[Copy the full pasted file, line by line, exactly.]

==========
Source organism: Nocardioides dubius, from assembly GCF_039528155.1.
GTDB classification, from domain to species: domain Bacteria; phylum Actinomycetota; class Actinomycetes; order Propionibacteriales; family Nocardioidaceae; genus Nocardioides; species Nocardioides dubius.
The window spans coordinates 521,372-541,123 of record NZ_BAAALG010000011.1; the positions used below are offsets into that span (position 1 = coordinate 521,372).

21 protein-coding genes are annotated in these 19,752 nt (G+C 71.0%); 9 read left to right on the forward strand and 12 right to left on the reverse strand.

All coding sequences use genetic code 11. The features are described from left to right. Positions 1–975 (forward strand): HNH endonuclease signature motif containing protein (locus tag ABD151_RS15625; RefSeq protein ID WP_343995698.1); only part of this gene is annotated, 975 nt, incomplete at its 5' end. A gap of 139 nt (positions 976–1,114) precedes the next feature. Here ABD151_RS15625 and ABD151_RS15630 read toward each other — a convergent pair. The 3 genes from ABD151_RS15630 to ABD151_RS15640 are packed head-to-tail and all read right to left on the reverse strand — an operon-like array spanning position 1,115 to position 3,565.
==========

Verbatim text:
Source organism: Nocardioides dubius, from assembly GCF_039528155.1.
GTDB classification, from domain to species: domain Bacteria; phylum Actinomycetota; class Actinomycetes; order Propionibacteriales; family Nocardioidaceae; genus Nocardioides; species Nocardioides dubius.
The window spans coordinates 521,372-541,123 of record NZ_BAAALG010000011.1; the positions used below are offsets into that span (position 1 = coordinate 521,372).

21 protein-coding genes are annotated in these 19,752 nt (G+C 71.0%); 9 read left to right on the forward strand and 12 right to left on the reverse strand.

All coding sequences use genetic code 11. The features are described from left to right. Positions 1–975 (forward strand): HNH endonuclease signature motif containing protein (locus tag ABD151_RS15625; RefSeq protein ID WP_343995698.1); only part of this gene is annotated, 975 nt, incomplete at its 5' end. A gap of 139 nt (positions 976–1,114) precedes the next feature. Here ABD151_RS15625 and ABD151_RS15630 read toward each other — a convergent pair. The 3 genes from ABD151_RS15630 to ABD151_RS15640 are packed head-to-tail and all read right to left on the reverse strand — an operon-like array spanning position 1,115 to position 3,565.